Historical CelebrationEdit

From what we can gather from the Balliforth Scrolls and similar documents, historical observance of Autumnox was similar in many respects to modern observance, but focused much more around the community and agriculture (yet more evidence that its origins lie firmly in the Plains). Typically, the day started slightly before sunrise; the oldest child of the family was dubbed the Dawntender and expected to quietly rouse each other family member one by one with the phrase "Awake, awake, for the end does now begin". This rote mantra is thought to have been drawn from passages from the Covenant of Civilization; the Dawntender's parents and other adults in the house would respond with "Your diligence does you credit, Dawntender.", while other children were to ask "Why must we rise before the sun?"; the Dawntender would then give a brief explanation of the day's activities and their significance, often after gathering all the children together for convenience.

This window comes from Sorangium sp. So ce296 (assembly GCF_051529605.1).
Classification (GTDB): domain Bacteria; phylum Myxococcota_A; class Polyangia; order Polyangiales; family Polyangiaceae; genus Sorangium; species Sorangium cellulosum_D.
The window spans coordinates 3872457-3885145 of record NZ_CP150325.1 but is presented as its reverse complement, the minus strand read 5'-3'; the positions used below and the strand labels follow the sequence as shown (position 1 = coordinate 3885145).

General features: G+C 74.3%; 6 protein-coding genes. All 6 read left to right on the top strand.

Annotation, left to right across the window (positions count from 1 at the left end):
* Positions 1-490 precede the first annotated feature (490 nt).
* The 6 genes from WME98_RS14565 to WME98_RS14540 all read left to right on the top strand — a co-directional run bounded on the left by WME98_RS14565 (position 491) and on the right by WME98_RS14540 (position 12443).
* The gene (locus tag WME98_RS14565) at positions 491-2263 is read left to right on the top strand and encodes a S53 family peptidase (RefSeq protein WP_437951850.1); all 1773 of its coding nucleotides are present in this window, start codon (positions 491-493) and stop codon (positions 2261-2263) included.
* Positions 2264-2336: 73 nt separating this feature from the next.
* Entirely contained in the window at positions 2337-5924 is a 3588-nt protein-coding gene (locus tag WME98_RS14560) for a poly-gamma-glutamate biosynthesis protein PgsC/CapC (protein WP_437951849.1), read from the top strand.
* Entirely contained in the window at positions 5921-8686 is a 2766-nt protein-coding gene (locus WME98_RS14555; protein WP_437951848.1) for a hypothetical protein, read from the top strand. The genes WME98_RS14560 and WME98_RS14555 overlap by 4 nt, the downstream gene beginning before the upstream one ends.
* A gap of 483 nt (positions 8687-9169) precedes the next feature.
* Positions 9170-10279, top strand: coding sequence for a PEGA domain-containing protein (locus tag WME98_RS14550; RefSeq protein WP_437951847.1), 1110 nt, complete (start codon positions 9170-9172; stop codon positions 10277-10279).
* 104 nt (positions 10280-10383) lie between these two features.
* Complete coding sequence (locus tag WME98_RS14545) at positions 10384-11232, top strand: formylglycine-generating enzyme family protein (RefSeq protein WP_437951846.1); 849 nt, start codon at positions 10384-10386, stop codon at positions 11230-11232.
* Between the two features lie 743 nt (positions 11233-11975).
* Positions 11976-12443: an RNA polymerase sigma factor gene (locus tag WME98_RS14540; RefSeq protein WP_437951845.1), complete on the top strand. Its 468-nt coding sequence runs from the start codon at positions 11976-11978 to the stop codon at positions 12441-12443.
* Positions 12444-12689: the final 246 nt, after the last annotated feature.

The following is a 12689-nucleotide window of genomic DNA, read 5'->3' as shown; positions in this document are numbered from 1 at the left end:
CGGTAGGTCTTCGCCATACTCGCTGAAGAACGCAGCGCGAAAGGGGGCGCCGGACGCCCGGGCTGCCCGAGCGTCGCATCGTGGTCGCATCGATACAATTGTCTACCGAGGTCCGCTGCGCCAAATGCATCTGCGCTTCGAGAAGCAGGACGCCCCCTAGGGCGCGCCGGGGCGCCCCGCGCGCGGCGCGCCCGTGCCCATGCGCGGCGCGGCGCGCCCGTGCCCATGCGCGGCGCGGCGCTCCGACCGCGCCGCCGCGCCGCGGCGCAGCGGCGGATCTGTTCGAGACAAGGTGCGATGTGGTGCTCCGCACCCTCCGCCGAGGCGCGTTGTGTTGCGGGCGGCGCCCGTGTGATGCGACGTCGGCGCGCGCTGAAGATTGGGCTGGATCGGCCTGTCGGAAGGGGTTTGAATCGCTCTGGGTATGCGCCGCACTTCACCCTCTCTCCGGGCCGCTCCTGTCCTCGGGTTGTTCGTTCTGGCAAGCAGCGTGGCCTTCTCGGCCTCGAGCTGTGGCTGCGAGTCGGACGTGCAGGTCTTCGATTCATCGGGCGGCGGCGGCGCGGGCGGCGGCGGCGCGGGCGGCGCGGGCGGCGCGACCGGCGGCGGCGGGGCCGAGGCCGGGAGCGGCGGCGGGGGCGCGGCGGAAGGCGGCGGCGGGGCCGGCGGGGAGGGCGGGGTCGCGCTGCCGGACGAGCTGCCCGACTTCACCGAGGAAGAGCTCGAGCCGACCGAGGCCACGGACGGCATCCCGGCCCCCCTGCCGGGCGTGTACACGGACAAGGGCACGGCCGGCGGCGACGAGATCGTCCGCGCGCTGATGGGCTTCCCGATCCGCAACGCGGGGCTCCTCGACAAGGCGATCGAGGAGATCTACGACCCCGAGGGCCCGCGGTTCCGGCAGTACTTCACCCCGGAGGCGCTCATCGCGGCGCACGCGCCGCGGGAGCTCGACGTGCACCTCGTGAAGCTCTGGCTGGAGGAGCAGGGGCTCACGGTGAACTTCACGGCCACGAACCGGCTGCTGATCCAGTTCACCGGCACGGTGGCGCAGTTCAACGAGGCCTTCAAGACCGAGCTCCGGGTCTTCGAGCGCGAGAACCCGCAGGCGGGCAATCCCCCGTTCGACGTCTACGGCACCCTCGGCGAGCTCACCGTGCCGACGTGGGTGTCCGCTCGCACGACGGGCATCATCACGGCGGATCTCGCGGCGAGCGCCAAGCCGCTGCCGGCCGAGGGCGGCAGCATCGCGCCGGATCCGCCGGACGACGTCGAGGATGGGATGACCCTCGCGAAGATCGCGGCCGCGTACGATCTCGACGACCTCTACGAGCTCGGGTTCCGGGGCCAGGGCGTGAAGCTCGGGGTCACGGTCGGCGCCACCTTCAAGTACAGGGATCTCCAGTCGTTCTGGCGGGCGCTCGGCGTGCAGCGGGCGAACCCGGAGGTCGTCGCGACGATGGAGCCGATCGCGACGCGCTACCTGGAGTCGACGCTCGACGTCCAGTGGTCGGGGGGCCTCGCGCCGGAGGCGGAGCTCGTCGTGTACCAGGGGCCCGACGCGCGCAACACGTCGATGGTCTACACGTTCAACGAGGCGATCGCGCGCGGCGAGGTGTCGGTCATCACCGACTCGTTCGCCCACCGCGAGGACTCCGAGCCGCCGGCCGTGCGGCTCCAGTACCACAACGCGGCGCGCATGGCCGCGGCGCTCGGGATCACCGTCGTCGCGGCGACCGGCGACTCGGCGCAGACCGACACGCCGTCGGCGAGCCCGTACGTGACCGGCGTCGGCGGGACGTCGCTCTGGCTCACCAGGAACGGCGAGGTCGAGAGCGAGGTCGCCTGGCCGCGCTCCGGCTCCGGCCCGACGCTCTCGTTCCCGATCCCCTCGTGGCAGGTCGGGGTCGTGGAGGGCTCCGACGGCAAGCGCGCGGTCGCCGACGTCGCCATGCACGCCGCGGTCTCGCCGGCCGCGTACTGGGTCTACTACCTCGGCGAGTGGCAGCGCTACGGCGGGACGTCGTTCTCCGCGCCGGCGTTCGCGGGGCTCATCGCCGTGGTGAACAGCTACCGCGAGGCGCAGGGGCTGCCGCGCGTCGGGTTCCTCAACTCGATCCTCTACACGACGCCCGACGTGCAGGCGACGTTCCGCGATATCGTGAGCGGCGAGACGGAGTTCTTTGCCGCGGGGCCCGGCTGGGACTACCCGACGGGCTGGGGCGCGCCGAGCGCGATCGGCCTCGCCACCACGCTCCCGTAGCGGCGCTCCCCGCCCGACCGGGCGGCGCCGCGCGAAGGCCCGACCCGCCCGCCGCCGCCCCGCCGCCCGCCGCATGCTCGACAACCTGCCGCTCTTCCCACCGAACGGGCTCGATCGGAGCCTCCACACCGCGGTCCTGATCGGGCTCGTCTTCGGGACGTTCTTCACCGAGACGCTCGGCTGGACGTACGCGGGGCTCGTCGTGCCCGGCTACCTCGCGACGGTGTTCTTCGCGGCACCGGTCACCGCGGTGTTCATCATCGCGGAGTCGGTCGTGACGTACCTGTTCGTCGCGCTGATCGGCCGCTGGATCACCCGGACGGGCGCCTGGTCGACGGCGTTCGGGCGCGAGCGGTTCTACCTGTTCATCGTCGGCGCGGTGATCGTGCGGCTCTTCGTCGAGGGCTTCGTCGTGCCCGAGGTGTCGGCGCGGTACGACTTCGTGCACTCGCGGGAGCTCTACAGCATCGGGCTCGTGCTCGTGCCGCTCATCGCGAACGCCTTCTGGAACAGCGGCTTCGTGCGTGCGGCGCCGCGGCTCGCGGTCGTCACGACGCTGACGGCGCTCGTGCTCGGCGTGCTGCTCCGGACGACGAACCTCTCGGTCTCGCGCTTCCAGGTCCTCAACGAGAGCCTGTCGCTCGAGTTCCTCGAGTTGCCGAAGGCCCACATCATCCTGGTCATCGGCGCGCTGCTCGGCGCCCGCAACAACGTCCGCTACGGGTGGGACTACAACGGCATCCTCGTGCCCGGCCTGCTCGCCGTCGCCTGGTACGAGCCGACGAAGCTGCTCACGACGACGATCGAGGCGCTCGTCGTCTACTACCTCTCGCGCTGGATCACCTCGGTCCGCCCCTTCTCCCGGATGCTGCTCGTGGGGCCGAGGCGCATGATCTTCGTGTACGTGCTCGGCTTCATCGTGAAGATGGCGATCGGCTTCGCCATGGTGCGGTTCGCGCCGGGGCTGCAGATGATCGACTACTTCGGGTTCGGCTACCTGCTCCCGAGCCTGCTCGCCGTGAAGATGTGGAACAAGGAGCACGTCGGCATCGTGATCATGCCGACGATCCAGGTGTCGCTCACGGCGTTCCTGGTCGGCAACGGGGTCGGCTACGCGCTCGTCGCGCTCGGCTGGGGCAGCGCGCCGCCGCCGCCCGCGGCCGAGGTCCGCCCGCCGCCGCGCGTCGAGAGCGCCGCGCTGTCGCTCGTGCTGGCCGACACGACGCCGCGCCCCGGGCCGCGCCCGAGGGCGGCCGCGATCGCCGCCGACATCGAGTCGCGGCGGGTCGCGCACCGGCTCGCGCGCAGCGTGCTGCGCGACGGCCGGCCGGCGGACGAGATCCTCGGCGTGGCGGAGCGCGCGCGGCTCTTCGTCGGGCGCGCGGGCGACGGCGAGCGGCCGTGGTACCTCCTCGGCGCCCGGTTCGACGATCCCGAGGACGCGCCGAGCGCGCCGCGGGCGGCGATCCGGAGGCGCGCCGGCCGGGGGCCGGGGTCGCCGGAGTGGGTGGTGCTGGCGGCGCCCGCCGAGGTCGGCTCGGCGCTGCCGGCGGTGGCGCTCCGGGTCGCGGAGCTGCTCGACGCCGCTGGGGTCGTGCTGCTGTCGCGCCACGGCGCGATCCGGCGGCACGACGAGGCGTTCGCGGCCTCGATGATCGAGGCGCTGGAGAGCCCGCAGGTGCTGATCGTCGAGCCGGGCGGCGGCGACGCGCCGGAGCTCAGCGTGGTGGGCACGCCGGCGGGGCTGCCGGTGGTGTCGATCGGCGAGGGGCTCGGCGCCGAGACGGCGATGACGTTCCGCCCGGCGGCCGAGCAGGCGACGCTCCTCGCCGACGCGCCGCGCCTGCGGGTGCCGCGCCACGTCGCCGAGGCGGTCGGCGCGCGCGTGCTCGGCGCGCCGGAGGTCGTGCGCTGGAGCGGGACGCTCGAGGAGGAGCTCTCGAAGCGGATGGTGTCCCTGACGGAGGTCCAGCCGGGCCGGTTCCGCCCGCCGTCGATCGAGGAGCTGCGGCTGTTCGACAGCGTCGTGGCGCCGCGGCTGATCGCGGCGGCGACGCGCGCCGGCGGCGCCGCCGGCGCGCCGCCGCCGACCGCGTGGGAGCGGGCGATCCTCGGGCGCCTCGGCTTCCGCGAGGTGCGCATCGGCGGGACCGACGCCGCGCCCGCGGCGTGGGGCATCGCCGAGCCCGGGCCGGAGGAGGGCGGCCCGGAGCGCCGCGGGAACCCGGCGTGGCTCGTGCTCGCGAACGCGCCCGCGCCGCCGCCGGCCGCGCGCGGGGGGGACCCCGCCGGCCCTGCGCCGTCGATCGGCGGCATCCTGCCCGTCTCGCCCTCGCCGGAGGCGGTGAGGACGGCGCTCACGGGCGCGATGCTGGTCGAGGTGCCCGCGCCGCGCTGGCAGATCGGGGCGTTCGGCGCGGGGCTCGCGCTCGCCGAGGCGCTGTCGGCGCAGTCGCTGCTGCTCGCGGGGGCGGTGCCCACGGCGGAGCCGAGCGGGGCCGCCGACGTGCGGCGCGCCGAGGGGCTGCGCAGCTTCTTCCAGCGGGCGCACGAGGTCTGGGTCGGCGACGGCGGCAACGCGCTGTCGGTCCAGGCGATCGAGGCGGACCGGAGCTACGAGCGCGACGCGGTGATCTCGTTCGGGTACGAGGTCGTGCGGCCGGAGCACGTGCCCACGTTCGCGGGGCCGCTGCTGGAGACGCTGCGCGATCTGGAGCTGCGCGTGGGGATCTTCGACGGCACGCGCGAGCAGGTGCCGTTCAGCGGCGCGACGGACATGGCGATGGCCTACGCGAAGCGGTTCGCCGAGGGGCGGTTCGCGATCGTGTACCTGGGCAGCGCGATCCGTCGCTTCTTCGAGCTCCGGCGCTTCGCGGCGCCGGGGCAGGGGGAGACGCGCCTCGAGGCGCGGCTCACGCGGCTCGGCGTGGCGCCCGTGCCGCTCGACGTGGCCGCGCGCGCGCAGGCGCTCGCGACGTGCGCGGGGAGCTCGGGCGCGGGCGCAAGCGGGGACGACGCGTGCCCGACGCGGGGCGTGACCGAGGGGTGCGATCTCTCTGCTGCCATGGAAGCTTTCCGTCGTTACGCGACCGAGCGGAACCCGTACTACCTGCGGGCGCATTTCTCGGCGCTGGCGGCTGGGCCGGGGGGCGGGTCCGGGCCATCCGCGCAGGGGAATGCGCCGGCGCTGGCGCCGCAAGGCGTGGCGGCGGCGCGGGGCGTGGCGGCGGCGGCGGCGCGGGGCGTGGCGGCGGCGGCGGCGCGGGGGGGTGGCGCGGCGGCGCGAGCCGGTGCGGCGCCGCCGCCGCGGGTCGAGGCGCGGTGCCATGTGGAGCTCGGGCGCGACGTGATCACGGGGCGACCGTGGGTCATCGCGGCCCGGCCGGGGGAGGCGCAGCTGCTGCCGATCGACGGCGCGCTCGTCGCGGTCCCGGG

Following the family's rousing, they would gather at a place of significance to the community (often the Polar Crystal or, in larger towns and cities, the Soul Nidus) where an important member of the community's governing body (or simply a widely-respected person) would deliver a speech about tradition, hard work, and the cycles of the seasons as the sun rose. The speech was most frequently delivered by the community's Vincarit or, slightly less often, their Chief Justiciatrix. After the speech concluded, and once the sun could truly have been said to have risen, the collected Dawntenders would engage in a ceremonial First Harvest, typically of early-fruiting black melons or nutflowers. Since the date of Autumnox and the growth habits of most produce vary (as well as due to the unfeasibility of a First Harvest in urban or non-agrarian communities), most families would keep a small, potted whiteberry plant in their house, which they would bring to the Autumnox speech and allow the Dawntenders to ceremonially pick the fruits of those plants should no real crops be ready for harvesting.